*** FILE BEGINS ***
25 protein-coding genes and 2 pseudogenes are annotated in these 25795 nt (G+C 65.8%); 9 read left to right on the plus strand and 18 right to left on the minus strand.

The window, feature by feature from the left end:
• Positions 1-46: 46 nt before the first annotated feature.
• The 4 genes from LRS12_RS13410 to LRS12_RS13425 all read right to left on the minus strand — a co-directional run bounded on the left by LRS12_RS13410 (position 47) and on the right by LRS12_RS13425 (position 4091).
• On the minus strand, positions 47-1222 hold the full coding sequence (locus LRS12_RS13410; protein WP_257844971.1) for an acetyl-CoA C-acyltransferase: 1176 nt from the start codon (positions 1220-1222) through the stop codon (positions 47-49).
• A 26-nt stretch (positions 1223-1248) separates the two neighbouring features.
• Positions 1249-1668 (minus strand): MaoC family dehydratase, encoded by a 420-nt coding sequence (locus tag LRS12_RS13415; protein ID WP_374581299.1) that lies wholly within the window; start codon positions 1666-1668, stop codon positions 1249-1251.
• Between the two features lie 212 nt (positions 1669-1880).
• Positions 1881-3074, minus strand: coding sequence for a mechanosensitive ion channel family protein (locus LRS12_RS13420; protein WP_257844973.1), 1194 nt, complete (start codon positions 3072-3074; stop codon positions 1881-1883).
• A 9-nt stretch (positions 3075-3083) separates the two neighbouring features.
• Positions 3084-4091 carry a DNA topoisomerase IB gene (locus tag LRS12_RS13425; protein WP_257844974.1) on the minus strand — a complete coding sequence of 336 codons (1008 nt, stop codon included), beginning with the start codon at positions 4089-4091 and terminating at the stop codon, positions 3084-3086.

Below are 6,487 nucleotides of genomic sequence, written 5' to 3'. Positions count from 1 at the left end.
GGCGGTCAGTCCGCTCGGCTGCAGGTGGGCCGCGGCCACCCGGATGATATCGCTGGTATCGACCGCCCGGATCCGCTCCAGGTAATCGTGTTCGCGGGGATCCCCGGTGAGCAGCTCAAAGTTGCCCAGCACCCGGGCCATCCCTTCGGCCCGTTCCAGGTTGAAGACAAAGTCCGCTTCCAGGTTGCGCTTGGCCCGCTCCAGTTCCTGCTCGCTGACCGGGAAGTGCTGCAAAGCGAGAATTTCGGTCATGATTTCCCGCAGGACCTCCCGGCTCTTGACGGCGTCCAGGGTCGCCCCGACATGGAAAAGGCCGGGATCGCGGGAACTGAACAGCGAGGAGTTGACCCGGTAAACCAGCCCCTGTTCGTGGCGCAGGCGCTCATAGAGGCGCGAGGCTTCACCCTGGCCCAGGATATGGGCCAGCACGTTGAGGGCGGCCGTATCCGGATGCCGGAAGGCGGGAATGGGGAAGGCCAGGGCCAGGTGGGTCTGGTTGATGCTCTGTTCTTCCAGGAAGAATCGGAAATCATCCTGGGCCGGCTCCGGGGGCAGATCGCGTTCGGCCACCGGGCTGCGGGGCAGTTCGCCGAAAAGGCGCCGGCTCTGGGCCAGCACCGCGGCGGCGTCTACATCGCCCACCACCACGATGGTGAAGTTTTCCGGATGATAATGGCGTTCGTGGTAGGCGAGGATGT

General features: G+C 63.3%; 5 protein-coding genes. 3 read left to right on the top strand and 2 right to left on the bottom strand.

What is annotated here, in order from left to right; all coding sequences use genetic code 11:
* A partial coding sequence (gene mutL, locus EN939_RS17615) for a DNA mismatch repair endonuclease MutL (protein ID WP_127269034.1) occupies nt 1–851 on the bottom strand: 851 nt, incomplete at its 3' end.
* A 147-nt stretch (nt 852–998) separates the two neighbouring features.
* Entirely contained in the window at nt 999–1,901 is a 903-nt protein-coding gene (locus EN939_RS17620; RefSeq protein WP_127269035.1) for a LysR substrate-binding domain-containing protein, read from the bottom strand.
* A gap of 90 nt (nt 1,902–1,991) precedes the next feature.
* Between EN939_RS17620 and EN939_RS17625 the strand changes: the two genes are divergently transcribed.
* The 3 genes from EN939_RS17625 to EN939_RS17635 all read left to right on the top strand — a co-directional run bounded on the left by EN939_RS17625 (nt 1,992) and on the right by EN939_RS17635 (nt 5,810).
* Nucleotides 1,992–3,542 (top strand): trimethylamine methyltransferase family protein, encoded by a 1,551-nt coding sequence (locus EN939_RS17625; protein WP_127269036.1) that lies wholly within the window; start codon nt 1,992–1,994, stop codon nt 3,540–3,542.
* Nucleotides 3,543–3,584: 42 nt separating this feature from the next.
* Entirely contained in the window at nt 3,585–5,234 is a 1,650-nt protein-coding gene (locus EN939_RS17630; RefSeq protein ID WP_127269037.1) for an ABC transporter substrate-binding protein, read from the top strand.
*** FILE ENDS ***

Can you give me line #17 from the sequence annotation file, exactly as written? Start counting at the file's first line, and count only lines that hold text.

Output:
* A 147-nt stretch (nt 852–998) separates the two neighbouring features.